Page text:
A Costume Named Fraud by Nisha Mody

 

Halloween instantaneously activates my anxiety. It’s not because I hate spiders. It’s not because I cannot handle watching scary movies. It’s not because people wear culturally appropriated costumes. It’s not because I despise pumpkin-spiced everything. It is because Halloween is a month-long reminder that I am a fraud.

My mom is an artist. And while she didn’t always work as one, she exhibited it in her delectable and visually alluring meals. She would always help me with elementary school art projects – I even won a button contest in elementary school because of her ideas…and her execution. She invents gorgeous jewelry. Her happiness while creating these gems is magical. I, however, was not so creatively inclined.

In 6th grade, my mom had a genius idea of making me a Halloween costume of a jelly bean jar. This was by far my favorite costume. She sewed this netting material to slip on over my head. It had a hole to stick in multi-colored balloons….and TA-DA! A life-sized jelly bean jar! I bragged about my mom’s resourcefulness to all my friends…I still do. I reused this costume in high school with equal excitement.

As an adult, I fear being invited to costume parties. Coming up with an amusing costume stresses me out. There are only so many times I can recycle the jelly bean jar. I have definitely googled “easy and creative Halloween costumes” on a few October 29th’s. I’m always afraid that my costume will be boring. I despise planning it out. I fear that said boring costume will be ridiculed. And that everyone will wonder why my costume sucks. And why I suck. I fear my own fears and how they paralyze me.

Most of my friends are enthusiastic about Halloween costumes. They spend a significant amount of time brainstorming clever ideas, scavenging for materials, replicating pop culture icons, or creating witty couple costume ideas. It is amazing. And they have so much fun doing it! I am always in awe, but it also makes me hate that I hate it. I hate that it stresses me out. I hate that I am not creative. I hate that I become stunted when asked to come up with anything on my own. I hate that my mom took the creative reigns while I grew up. I hate that I didn’t get an ounce of her artistic genius.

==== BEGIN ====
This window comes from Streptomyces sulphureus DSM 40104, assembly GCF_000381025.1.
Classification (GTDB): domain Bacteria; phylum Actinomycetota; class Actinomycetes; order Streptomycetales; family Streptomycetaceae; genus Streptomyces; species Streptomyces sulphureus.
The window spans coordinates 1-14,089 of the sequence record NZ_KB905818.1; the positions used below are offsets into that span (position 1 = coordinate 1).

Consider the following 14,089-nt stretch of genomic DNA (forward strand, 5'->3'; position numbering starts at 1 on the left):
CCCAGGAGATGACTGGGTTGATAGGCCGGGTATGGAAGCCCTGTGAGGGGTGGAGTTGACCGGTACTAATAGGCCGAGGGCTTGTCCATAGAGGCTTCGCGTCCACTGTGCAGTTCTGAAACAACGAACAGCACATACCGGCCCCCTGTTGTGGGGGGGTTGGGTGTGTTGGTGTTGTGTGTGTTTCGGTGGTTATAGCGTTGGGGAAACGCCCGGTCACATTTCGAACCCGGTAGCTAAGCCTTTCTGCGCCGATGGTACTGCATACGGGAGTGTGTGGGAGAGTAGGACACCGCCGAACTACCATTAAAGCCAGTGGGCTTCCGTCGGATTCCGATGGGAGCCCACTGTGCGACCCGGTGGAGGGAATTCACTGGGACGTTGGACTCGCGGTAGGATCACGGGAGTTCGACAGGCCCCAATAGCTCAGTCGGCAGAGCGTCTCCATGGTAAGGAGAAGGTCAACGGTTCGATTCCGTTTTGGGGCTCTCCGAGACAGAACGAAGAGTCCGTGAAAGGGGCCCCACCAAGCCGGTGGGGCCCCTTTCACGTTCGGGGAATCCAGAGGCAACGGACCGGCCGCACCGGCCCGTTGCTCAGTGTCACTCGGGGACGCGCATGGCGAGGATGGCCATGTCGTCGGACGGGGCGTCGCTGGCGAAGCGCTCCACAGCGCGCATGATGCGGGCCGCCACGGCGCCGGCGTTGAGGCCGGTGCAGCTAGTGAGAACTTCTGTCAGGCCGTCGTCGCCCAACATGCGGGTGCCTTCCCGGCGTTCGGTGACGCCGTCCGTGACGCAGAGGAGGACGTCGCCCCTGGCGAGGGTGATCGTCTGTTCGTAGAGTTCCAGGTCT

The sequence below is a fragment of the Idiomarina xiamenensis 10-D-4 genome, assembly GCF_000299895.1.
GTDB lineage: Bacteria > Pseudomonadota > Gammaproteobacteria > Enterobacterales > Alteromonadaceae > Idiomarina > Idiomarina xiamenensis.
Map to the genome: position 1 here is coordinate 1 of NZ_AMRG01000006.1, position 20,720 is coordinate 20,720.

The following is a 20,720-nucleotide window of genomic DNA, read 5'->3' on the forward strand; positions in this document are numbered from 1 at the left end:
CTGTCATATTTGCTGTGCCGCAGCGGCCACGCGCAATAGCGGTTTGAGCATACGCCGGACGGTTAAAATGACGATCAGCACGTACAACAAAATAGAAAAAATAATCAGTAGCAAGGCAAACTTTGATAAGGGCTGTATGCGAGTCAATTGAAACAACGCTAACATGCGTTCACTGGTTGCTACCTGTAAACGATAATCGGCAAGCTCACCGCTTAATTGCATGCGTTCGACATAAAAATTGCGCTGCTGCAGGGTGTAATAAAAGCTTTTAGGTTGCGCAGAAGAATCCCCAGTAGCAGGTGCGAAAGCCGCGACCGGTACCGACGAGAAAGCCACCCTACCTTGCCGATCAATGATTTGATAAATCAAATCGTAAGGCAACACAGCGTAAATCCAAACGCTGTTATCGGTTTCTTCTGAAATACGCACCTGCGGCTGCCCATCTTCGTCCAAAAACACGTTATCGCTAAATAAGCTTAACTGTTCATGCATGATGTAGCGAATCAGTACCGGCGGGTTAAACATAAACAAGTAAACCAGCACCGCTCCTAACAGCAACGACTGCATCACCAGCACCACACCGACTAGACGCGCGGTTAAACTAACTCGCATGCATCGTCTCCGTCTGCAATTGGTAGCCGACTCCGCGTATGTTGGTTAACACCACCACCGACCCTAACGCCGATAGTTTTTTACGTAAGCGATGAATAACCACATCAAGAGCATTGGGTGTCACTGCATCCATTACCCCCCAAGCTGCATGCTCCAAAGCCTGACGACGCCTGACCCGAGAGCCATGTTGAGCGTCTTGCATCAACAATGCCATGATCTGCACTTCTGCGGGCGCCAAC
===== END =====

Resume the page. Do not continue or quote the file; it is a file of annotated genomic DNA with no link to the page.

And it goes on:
As many moms do, my mom has done everything for her children. She sacrificed and sacrifices. She dismissed her needs and continues to do so, just so our needs come first. But I will never forget the sparkle in her eyes when she was designing that button. Or when she found the perfect fabric to sew into an Indian outfit for me. Or when she found the perfect beads to create a masterpiece jewelry set to match that same outfit. Her independence, her art, her desires, her dreams, and her heart are in that sparkle. And that shine makes her who she is.

But what does it make me? I often wonder if that creative gene just wasn’t transmitted to me or if it was never allowed to take shape. Was my mom my teacher or was I her subject? The root of my anxieties are my actual roots. A denied dream for my own sake.

Maybe the next costume party I am invited to will be less scary. Perhaps I will allow that creative gene to be expressed. Perchance next October I will have my innovative redemption.

Or maybe I need to ask my mom for a hand again…this time for both of our sakes.


Nisha Mody is a writer, graduate student in library and information sciences, and former speech-language pathologist. She is a lover of eggs, bunnies, and avocados. Her work has been published in Role Reboot, Chicago Literati, and Hack Library School. Learn more about her at www.nishamody.info.